To me, summer is about reading. On the beach, a plane, by the pool, or just in my back yard with a huge iced coffee, my kindle is pretty much glued to my side. I almost always need something new to read (which is why my parents bought me a kindle in the first place, they got tired of constantly driving me to the book store). I scour the internet for book recommendation lists hoping to find something I want to read.
So I figured, why not make a list of my own?
Imma do something a little different with mine though.
I’ll let the lovely people over at goodreads.com handle the summaries of the books for me (I’ve linked to all the book pages) and instead talk a little about why I love each book. I’m a ridiculous human being who kinda sucks at putting my feelings into words so this will be interesting.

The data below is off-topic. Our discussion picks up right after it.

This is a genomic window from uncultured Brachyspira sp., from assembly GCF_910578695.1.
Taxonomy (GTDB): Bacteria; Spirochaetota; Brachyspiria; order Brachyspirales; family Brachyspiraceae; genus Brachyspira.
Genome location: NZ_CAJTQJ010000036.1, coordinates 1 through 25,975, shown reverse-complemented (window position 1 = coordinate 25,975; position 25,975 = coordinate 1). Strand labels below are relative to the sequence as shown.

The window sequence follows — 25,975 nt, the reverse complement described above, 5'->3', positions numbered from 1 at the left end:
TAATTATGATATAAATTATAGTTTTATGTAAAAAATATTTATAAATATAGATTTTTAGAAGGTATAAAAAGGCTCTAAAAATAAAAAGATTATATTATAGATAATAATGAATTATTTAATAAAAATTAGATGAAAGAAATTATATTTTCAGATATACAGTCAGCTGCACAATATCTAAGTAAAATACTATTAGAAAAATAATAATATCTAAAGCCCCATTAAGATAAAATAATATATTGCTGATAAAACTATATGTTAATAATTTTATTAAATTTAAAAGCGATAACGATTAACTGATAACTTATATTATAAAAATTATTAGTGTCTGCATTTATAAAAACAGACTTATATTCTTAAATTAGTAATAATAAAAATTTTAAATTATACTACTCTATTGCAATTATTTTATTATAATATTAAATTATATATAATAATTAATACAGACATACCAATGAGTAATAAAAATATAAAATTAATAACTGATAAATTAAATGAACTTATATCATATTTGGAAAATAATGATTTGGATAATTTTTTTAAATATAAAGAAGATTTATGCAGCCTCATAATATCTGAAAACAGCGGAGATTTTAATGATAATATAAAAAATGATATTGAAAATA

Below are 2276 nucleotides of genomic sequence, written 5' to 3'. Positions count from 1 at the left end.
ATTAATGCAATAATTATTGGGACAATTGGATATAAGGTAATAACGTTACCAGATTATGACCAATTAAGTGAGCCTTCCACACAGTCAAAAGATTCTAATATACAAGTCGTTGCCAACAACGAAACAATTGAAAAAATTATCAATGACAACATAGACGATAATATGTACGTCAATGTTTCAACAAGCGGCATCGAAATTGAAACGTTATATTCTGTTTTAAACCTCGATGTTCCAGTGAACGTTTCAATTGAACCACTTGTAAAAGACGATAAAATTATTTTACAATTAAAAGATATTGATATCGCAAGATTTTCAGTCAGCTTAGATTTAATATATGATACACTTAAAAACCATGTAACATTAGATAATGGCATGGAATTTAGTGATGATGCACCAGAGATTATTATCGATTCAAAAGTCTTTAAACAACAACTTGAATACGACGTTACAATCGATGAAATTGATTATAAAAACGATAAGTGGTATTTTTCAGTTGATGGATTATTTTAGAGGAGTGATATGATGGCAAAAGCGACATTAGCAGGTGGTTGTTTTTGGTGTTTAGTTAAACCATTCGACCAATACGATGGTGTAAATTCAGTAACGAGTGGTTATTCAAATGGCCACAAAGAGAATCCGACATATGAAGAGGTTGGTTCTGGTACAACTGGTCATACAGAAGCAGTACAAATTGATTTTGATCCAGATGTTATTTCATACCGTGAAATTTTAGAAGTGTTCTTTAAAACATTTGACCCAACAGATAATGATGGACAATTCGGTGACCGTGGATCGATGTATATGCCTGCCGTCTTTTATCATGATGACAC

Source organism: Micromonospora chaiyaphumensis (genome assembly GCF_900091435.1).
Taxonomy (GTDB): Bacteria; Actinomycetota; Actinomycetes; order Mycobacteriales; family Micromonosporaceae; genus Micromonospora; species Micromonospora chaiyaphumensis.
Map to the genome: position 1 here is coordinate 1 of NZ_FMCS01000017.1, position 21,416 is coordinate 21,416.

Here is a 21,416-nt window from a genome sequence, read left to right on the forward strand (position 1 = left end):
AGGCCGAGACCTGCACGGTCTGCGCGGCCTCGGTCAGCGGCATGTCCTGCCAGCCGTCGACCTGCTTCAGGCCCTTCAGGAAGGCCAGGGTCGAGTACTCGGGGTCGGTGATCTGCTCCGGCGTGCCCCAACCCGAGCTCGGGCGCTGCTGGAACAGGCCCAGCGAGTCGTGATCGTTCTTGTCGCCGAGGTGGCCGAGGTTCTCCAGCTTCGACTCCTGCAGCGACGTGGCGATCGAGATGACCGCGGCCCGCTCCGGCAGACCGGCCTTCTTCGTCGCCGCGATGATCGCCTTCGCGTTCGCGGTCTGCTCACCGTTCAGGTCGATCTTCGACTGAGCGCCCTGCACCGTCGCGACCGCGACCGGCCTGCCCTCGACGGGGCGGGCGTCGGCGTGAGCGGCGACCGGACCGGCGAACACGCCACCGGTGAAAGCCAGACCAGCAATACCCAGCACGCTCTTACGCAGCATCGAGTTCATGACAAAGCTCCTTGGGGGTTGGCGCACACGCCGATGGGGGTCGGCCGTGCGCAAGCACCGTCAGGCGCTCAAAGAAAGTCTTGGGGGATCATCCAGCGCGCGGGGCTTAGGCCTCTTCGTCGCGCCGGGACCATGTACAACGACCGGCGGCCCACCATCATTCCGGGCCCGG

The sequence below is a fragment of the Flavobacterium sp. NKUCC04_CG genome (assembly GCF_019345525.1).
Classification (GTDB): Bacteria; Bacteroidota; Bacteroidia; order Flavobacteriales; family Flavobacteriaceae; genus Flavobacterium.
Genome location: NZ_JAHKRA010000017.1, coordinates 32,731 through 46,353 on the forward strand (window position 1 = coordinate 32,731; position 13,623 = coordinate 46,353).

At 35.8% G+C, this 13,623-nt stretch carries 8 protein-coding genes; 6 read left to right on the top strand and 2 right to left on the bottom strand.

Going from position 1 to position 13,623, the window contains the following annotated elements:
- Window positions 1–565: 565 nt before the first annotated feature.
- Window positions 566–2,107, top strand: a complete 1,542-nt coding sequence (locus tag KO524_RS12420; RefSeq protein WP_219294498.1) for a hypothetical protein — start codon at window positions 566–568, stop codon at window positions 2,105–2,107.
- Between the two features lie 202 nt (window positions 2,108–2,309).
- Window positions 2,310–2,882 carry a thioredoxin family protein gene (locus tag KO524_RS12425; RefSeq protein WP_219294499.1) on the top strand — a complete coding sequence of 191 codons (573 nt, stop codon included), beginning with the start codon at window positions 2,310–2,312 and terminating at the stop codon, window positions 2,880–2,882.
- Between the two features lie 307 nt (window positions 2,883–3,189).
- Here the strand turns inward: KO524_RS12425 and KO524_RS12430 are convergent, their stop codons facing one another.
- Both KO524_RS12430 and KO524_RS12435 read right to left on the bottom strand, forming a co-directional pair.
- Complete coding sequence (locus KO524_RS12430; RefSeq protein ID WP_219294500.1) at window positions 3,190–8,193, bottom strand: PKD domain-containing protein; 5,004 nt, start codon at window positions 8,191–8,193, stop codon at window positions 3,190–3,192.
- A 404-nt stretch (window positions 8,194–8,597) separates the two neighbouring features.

Let’s see how many times I use the words
I didn’t really know what to expect from this book. Over Christmas break I was in a serious reading funk. Nothing was holding my interest and I couldn’t find anything that I wanted to read. Finally, I found some list of “The Best YA novels of 2013” or something like that. This book intrigued me. I mean a book about a boy with amnesia that references Henry David Thoreau and other works of transcendentalism? I was sold. Sure enough I bought the book and started it, and suddenly it was 4:30am and I was still awake. Despite my funk, this book held my interest for so long, even though I had to get up kind of early the next morning, I couldn’t help but read all through the night. It’s a mysterious and interesting book with some great characters (seriously even though he’s like 10 years older than me I totally fell in love with Thomas) and has some great, and super accurate, descriptions of small New England town life. With an unique plot this book will appeal to everyone, not just fans of transcendentalism.